in the massive CES 2023 consumer tech show here in Las Vegas (that we are covering live), LG showed me its full lineup of new OLED TVs for 2023. The biggest addition, literally, is a 97-inch OLED TV completely wireless.
Read more: These are the strangest, more futuristic Y Must-see reveals from CES 2023 so far.
Called the M3 series, it looks amazing in person, as you can see in the video below, but it’s also likely to be incredibly expensive. (The company, as usual at CES, did not announce pricing.) Among the televisions that the average mortal can actually afford, notable models include the C3, the successor to the best high end tv for the moneyas well as a promising improved brightness G3.
The biggest difference between current and new LG OLED TVs is higher brightness on the G3. New light control architecture and light-boosting algorithms increase brightness by up to 70% over last year’s G2 in the 55-inch, 65-inch, and 77-inch G3 models. LG claims around 1800 nits, which is about double any OLED TV I’ve measured. What I saw did look very bright, but I’ll have to wait until I can review one to see exactly how bright.
The company’s line of 8K TVs, the Z3, is also brighter than before, on the order of 30 to 40%, according to LG. Available in 77-inch and 83-inch sizes, they are bound to remain very expensive, and as other 8K TVsnot worth the money for most buyers.
OLED TV offer better overall image quality than other high-end TVs, and in my experience they are already bright enough for most lighting environments. Every bit-er, nit — brightness helps, however, especially in bright rooms and with HDR TV shows and movies. Perhaps the G3 surpasses the light output of the competitors QD-OLED models from Sony and Samsung. will not win small LEDs sets like the Samsung QN90B Y Hisense U8H. But if LG’s brightness claim is true, it’ll come close.
The C3, which will be less expensive than the G3, is virtually unchanged in terms of image quality from last year’s model. I saw the 65-inch and 48-inch versions in person and they looked physically identical. LG’s rep even said that the C2’s soundbar mount will fit the C3, an indication of how similar they are. LG told me that the C3 may look brighter in person, thanks to a slightly higher average picture level, but it won’t measure any more brightness and I’d be surprised to see much of a difference.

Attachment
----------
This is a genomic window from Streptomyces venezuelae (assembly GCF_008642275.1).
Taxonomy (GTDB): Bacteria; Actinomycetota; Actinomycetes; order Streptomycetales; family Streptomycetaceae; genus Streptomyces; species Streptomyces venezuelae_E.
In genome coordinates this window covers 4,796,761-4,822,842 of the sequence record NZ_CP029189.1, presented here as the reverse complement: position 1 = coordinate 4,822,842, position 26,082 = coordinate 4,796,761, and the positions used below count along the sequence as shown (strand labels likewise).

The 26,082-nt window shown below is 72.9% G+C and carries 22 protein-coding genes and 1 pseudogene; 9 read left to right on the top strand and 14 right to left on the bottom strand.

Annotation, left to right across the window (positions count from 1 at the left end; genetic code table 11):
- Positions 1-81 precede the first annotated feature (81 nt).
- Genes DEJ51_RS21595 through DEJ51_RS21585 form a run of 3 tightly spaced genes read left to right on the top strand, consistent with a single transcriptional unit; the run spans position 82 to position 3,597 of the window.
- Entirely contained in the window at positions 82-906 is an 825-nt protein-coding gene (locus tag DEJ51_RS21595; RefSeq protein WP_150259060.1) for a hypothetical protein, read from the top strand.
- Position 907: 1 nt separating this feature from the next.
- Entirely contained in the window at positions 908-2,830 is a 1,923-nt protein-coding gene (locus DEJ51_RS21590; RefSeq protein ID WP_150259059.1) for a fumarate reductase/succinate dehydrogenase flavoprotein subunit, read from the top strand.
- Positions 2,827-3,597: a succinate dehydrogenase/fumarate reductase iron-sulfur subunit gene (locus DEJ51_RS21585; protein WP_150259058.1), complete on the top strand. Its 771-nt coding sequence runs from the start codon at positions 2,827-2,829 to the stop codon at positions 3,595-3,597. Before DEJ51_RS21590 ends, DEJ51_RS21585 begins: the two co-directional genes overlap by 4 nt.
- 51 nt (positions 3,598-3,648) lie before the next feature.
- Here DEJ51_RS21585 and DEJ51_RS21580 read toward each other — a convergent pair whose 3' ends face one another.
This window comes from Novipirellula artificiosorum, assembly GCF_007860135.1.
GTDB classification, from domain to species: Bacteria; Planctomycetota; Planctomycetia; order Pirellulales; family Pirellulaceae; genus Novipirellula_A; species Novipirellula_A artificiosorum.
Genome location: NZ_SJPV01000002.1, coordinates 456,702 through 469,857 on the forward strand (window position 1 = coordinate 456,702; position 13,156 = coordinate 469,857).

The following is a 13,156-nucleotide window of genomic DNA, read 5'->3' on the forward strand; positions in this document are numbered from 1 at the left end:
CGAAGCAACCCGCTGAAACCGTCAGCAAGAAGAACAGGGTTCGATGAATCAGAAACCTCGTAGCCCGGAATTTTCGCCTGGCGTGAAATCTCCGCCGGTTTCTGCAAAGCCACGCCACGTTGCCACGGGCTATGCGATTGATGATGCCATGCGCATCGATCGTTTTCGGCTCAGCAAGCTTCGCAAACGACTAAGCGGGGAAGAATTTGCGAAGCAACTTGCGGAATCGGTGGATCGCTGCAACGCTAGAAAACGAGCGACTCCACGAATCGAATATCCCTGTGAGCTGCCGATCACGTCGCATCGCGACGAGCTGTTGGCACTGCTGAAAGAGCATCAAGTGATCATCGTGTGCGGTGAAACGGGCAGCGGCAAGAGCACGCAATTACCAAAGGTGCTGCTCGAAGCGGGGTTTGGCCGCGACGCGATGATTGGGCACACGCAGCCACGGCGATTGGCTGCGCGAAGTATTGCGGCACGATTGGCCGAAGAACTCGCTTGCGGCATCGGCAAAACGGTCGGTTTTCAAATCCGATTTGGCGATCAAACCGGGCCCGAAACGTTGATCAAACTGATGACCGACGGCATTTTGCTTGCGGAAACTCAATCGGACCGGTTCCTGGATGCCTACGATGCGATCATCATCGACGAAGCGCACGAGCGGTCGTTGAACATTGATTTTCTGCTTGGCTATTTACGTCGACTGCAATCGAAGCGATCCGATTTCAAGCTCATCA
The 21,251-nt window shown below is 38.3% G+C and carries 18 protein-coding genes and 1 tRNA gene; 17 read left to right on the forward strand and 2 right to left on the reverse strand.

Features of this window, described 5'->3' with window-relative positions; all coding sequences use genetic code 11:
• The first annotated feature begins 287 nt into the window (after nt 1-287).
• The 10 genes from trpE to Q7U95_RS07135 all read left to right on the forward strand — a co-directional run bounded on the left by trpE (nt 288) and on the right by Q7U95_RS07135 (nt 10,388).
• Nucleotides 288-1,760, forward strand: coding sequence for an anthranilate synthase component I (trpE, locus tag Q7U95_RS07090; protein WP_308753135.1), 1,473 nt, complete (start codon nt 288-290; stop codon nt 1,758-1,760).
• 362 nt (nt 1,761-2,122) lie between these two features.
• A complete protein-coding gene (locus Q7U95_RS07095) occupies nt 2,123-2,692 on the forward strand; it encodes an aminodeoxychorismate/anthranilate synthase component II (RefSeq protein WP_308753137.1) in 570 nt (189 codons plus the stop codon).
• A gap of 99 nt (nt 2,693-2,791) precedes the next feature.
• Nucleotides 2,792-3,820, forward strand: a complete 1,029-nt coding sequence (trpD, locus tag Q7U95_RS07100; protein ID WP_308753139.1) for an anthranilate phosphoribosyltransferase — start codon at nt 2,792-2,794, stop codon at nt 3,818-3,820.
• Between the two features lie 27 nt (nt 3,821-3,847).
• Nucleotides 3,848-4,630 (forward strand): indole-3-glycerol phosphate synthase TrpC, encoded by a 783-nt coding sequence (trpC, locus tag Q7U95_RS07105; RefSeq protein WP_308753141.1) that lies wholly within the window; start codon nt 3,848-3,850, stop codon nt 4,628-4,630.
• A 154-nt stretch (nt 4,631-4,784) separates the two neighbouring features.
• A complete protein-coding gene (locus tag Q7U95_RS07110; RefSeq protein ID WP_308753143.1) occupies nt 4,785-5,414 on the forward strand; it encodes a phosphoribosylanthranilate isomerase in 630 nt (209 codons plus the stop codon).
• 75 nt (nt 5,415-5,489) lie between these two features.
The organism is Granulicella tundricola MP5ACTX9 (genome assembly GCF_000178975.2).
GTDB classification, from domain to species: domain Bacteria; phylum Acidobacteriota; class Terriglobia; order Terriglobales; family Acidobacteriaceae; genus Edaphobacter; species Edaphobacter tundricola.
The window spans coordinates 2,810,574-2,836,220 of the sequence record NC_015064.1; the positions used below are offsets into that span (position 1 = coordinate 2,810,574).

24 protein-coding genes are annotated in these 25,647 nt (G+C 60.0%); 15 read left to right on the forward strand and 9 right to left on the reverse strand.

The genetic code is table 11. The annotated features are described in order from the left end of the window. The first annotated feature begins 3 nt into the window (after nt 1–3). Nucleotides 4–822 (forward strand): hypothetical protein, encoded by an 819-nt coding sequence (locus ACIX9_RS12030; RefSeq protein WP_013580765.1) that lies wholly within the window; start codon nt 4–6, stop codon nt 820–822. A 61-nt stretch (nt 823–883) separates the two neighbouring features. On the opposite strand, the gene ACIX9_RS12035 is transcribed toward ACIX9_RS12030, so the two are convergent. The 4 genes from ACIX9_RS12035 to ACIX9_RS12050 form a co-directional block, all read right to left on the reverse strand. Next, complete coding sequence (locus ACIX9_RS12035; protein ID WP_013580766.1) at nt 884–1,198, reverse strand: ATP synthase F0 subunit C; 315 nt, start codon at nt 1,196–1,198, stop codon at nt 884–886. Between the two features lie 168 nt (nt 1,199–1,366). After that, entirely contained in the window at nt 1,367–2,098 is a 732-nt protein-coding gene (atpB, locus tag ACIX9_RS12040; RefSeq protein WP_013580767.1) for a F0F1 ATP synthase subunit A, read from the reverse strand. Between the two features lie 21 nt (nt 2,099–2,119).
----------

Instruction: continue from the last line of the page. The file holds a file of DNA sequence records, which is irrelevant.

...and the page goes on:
None of the other improvements LG teased are what I would call important. The TVs have a new “Gen6 AI α9 processor”. But in my previous tests, it’s been hard to discern better processing. The company also gave the G3 a design that hugs the wall even closer than before, leaving “no visible gaps” when mounted to the wall. The company’s smart TV system, which I don’t like, was tweaked to add better categorization, personalization, and a “pick of trending content recommendations,” according to the press release.
LG also said that its 2023 OLED TVs will be the first to be certified by the HDMI organization for Quick Media Switching VRR, which “can eliminate the momentary ‘black screen’ that sometimes occurs when switching between content played from different source devices connected via TV HDMI 2.1a-compliant ports. This feature (again minor) is intended for video playback unlike games and requires a QMS-VRR source device. The Apple TV 4K is receiving support soon, for example.
For the past few years, LG’s OLED TVs, specifically the “C” models, have delivered the best picture quality for your money among high-end TVs, and I expect the C3 to compete for that honor again. That said, the 2022 LG C2 is still my favorite, and none of the improvements so far seem significant enough to me to recommend holding out for a C3.
LG didn’t announce pricing or availability for its 2023 OLED TVs, though the G3 and Z3 will undoubtedly cost more than the C3. The company typically doesn’t announce prices for its TVs until the spring, when they hit stores.
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